Street artist INTI is back with a new mural entitled “Polvere di Stelle” in the Barra neighborhood in Naples. This project was done in collaboration with the Campania region and Jorit Foundation.

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    “Look with the naked eye, without placebos or metaphysical aspirins. Look without dogma, without wanting to rest on great truths. Look without easy answers that calm doubts, prevents us from seeing poetry in the uncertain and in the minuteness of our place in nature.”

    A visual artist and muralist born in Valparaíso, Chile, INTI creates artworks surly carries out not more than the meaning, he also transmits the warm colours of it. Painting on canvasses, creating sculptures or large murals, his artwork addresses birthplace of the Latin American culture, multiplying it on a global level.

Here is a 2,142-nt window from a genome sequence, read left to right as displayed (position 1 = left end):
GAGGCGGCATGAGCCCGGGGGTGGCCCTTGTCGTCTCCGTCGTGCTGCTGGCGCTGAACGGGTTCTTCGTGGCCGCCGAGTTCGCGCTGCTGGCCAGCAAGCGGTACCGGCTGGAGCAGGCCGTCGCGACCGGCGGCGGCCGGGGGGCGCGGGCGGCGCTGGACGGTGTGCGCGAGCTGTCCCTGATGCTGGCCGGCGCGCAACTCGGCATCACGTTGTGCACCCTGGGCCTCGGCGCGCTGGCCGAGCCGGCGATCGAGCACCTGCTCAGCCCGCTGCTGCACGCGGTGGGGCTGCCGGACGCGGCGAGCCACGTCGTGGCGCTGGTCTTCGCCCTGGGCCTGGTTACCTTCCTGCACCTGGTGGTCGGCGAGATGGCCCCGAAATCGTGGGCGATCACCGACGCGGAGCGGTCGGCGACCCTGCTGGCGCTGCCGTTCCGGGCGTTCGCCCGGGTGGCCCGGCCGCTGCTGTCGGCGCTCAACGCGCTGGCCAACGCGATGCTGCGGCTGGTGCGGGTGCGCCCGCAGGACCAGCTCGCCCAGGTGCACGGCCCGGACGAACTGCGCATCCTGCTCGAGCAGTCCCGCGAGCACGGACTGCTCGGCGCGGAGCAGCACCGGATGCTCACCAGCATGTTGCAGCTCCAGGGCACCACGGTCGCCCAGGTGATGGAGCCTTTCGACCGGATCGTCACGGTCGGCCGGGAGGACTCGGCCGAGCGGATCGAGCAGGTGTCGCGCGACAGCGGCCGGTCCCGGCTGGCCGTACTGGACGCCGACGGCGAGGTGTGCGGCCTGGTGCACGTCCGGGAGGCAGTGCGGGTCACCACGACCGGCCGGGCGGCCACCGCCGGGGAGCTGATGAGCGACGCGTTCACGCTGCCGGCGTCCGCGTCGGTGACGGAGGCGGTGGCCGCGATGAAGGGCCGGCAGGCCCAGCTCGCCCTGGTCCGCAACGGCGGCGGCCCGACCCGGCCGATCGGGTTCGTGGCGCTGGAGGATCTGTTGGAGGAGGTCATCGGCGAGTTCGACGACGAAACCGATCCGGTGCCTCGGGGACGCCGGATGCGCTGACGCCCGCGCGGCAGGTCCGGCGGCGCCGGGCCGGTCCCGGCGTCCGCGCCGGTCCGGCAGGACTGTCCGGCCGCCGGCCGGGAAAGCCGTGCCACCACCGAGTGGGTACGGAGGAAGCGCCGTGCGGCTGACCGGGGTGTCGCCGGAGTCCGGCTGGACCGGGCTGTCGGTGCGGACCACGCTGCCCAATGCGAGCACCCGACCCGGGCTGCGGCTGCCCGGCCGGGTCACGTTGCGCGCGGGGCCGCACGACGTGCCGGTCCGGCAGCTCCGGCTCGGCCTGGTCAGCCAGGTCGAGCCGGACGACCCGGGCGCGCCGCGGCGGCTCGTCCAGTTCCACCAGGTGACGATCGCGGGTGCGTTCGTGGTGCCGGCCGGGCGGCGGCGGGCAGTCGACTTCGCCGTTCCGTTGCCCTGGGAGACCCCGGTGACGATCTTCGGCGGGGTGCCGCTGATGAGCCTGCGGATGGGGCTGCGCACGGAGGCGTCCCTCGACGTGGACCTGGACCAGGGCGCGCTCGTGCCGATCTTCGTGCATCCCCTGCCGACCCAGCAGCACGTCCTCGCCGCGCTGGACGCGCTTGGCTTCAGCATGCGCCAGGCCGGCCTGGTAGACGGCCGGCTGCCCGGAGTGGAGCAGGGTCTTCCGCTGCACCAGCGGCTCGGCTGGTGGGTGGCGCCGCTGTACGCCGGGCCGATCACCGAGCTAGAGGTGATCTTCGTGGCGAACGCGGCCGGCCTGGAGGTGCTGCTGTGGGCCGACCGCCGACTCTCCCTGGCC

Today he is one of the most recognized street artists globally. He usually paints murals on a gigantic scale, his works often take up whole sides of buildings. He has painted murals in several cities in Chile and worldwide and has participated in international festivals dedicated to the culture of street and graffiti in Norway, France, Poland, Hawaii and Lebanon amongst others. More

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    “We Travel The Space Way” by RUN in Rovigo, Italy

    Italian artist RUN just worked on a massive mural in the city of Rovigo, Italy. The title of the mural is “We Travel The Space Way”. The mural was done on the circular wall of the Rovigo Sports Hall that extends into 540 square metres. The architecture of the building reminds RUN of a star observatory, thus, the concept of the mural.
    The work depicts a series of characters immersed in a sky full of stars. It represents an invitation to travel with our imagination from one planet to another. The artist’s usage of only 5 colours with the predominance of blue, gives the painting a strong and dreamy feeling.